The next day was warmer and Xian was busy sweeping the snow off the walkway while Tien climbed up to clear off the roof. For a while, Tien merely watched Xian move from his perch above. It took a while for Xian to notice the lack of snow being swept off the roof. Once he did, he reached down, gathered up a double handful of snow and threw it at Tien. Tien laughed as the bundle of snow dispersed in the air, too dry and powdery to stick together. But in his laughter, he missed the determined mischief that crossed Xian’s face, the next scoop of snow that was taken up. Xian turned to pack and slowly shape a new ball, lingering over his weapon’s creation and Tien merely watched, his chuckles dying down, sure that this would be another pretty failure. The ball of snow hit him in the cheek, startling him and sparking Xian’s laughter as Tien stumbled back, landing on his backside on the roof, blinking at the horizon, bits of snow slowly dripping off of his chin.

He laughed again, peering over the edge of the roof cautiously, expecting another projectile. “You are deadly with the snow. I’m thankful Turfan gets as little snow as it does. You’d be a prize in the mountains.”

Hands on his hips, smile bright and smug, Xian quipped: “Yes I would. Now get back to work before I make my target the seat of your trousers.”

Lunch was steaming hot, and despite the quickly warming day, Tien spared a moment to warm his hands over the rice. He leaned forward halfway through the meal, content. “Xian, you cook better than any wife.”

Xian simply smiled in that smug way he had. “Well of course. I will never have a wife. I do not wish to eat as though I do not have one. I am no nomad.”

Taking a piece of flat bread, Tien said, “When will you begin planting the grapes?”

“Three to four weeks, when the soil is thawed.” Xian smiled. “Will you be here for it?”

Tien shook his head. “No. I’m sure the caravan will be ready to head to Kashgar by the end of the week.” While Xian’s smile never wavered, Tien swore that it had become flatter somehow. Perhaps it was merely Tien’s own gut, weighing him down with that thick feeling, as dry as the desert sand, as heavy as the Emperor’s throne.

Suddenly, the sword Tien was so proud of didn’t seem nearly as wonderful.

The firelight flickered across Xian’s skin, highlighting the angles and curves Tien caressed. “You are beautiful.” Tien smiled, hands sliding down Xian’s sides, gripping his hips. “My beautiful desert flower.”

Xian wrinkled his nose as he shifted over Tien. “I wouldn’t become a poet if I were you.” Xian’s tone was playful, teasing and fond as he slowly sank down on Tien, sucking on his bottom lip, eyes fluttering closed.

It took a long moment for Tien to gather enough wits to reply, too wrapped up in sensation, in the look and feel of his lover. When he did finally reply, it was with a strained voice. “I’m hurt.” A solid thrust up for emphasis.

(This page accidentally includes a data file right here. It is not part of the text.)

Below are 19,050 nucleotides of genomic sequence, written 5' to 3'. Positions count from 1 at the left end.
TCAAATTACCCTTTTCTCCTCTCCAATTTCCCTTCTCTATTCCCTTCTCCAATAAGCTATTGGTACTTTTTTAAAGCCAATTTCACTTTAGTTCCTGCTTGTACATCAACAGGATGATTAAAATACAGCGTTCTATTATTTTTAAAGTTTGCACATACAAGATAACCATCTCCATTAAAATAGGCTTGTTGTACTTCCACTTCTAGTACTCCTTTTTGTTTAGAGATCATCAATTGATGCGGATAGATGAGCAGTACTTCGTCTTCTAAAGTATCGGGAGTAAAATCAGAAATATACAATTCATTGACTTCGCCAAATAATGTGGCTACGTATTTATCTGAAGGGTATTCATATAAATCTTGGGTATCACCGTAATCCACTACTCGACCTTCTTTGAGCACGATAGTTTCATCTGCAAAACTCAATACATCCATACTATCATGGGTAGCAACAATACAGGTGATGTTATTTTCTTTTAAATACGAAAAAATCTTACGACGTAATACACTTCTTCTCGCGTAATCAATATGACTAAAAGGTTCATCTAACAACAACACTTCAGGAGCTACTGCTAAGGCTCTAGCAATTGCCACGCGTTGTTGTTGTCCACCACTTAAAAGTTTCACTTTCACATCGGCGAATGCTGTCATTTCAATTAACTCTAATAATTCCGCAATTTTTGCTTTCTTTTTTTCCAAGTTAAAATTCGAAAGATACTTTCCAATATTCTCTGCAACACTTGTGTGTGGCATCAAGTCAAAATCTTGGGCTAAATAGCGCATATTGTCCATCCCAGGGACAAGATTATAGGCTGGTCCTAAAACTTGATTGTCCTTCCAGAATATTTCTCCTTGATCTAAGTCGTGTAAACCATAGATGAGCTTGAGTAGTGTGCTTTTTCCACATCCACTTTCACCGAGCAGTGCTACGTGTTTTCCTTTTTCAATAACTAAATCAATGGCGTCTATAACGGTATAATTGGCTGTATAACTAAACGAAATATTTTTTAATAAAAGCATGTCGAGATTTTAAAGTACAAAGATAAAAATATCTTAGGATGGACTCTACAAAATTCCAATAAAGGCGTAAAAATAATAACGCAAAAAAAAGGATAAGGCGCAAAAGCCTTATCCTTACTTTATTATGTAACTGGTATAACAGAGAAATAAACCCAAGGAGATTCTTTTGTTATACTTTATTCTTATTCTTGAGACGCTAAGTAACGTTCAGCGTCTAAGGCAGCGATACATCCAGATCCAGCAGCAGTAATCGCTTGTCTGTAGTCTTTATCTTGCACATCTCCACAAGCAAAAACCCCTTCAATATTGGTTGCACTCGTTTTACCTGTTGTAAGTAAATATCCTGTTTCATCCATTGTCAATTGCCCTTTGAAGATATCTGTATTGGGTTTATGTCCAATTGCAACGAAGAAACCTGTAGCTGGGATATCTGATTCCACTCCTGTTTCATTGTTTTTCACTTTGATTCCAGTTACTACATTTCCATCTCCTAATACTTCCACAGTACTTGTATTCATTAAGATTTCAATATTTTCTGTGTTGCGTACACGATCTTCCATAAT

“No you’re not.” A smirk flashed down at Tien followed swiftly by a deep moan. “This, however, you can keep doing all night long.”

“I’ll do my best.” Tien gazed up at Xian, a smile playing on his lips, fingers clutching at Xian’s hips, watching Xian writhe in his lap.

Cheekily: “Make sure that you do — oh…” Words cut off by a rich, long moan. Xian really was beautiful, he realized all at once, richer and stronger than he ever had before, and in this moment he wanted nothing more than to never let go, never move away, never shift from this position; to be locked like this forever with the one thing that never failed to make him happy. But it couldn’t last, and soon he was straining, lifting off of the floor, fingers tightening on Xian’s thighs, seeing nothing but heaven.

Later, lying curled together on the Turkish rug in front of the fire, Tien listened to the slow heaviness of Xian’s breathing.

“Tell me about the Capital.” Xian shifted, a slow glide of skin, hand settling on Tien’s chest, over his heart. Tien placed his hand over Xian’s and felt full, richer than the Emperor.

Tien smiled. “They get snow as deep as your ankles and calves sometimes.” Xian peered at him with wide blue eyes. “You’ve never seen snow like that, have you?”

Xian shook his head. “Never. What we got yesterday was a lot for us.”

Tien laughed, stroked Xian’s hair back. “That didn’t even make it over my toes.”

“It was still enough to hit you with,” Xian sniffed, laying his head down on Tien’s shoulder.

Tien touched his cheek with a smile. “Very true.”

“Tell me more.” Softly, slurred with sleepy want.

Tien threaded his fingers through Xian’s dark hair. “There are many people of different cultures there, though the majority of them are Han, like me. There are Persians and Dashi, Xinlou and Japanese, and even Tubo, from the mountains to the south. There are few Turks. Personally, I like the Frontier better.” He chuckled. “Though, to be fair, none of the Turks in the Capital are trying to kill me and steal my cargo.”

Xian frowned. “I’m not trying to kill you.” A wicked smirk. “Though depending on what you consider cargo, I just might be trying to steal it.”